Jujubes- my new Adventure



Just got back from vacation in Southern California and found lots of damaged leaves on Jujube and Pawpaw trees from Japanese beetles. They even ate small Jujube fruits. Unbelievable…



that’s bad news @Tony. Is this a new occurrence? Just hoping it will not be a yearly issue, and if it should be yearly, that the damage will not be deadly and that your trees will be big or vigorous enough to bounce back.
here, we’ve had some years when locusts attacked our trees with considerable damage, or leaf-cutter bees notching foliage much more than usual. Thankfully the damage didn’t affect fruit production much, and none of the trees succumbed. We’ve also seen fruit-borers and leaf-footed bugs/stinkbugs cause some fruit damage, but luckily just negligible considering the abundance of crops.

btw, am actually more upset that your pawpaws were not spared, considering that the beetle is an introduced species, while pawpaws are native to usa and otherwise has few insect pests…


Chico is dropping fruits…one or two a day. Creamy colored but no brown. I’ve eaten them even though they are hot and been off the tree a while. They are sweet with a bit of tart behind the sweet and are still relatively crunchy even in that state. Now if they would just hold on to the tree.


congrats! I anticipate the quality of fruits to improve as the tree matures


Just found a jujube sucker off my Li 3 foot from base of tree! This area has been mown recently so it must have sprung up fast. It’s prob about 4-5 inches tall.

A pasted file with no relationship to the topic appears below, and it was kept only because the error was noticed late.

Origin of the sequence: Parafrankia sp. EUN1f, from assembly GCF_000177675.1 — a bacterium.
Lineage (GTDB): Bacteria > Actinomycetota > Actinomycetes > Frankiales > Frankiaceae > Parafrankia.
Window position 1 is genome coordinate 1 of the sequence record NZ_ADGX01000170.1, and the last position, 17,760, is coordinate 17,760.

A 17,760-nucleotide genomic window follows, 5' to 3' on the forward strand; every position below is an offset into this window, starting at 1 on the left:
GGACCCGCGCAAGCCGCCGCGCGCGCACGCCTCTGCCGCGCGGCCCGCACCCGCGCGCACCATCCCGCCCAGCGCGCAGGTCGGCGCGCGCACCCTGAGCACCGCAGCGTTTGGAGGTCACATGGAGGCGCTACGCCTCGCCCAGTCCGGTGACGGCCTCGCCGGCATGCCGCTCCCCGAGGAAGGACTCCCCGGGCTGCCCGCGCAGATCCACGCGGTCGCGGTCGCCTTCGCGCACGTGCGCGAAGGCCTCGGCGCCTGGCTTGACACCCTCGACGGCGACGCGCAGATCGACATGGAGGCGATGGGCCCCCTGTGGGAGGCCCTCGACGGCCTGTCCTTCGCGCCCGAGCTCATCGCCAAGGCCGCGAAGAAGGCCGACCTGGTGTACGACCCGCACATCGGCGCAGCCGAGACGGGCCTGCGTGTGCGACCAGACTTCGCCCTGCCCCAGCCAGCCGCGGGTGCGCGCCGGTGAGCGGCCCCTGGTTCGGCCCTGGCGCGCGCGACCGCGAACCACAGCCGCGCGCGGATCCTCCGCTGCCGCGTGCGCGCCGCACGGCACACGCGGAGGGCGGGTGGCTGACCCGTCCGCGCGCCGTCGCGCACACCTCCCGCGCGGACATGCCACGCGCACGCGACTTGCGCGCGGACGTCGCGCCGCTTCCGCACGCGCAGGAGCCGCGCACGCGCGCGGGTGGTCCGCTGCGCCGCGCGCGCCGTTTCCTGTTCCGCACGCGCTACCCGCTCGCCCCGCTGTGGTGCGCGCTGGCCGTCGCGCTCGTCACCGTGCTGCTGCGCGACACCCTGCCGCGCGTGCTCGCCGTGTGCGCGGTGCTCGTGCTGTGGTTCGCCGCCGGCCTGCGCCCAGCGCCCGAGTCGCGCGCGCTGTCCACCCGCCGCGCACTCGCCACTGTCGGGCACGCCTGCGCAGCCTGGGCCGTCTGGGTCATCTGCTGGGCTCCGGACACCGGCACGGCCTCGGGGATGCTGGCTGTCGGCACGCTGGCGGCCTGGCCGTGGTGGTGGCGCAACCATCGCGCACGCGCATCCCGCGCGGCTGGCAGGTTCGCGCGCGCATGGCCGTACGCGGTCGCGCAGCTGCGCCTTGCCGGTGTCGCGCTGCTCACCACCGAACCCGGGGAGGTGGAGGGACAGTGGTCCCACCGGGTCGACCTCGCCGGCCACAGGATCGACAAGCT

There’s another one a few inches from the trunk. Should I harvest these?



I got 5 of them in pots. I will be grafting them next Spring to Honey Jar variety for family members.



the suclker three feet away should be safe to remove(safest to do it in winter). Simply use a hoe or machete and stab the ground between the sucker and the tree(stab closer to the sucker), as it is there where the root continuum will likely be. Then simply pull out of the ground, gently that is, to minimize rootlets getting damaged or severed.

the one closer to the tree might be more risky to remove. I normally will just wait for winter dormancy and gently dig around the base to loosen it a bit, to see if it is rooted shallowly.
If it is too deep, i simply tug on it in the hopes that it is attached to a thin root(not a thick root) If it is attached to a thin root, tugging should not move the main tree much. If it moves the tree so much with tugging, will probably just graft it over.


I noticed that many Sugar Cane leaves are yellowing from top down, outside in. Magnesium deficiency.n i compare my keaves to the pics. Not sure if it is more than one nutrient deficiencies.

Any quick fix? We will send in for soil test but it takes a few weeks.


have seen it happen to some of our juju branches too. It does not affect our trees much since they are more mature and bigger than yours, so understand your qualms. Where we’re at, iron deficiency is often the main culprit. A soil test is best. Probably more reliable to sample native soil at the edge of the compost mound, and not the compost mound you’ve planted the tree on.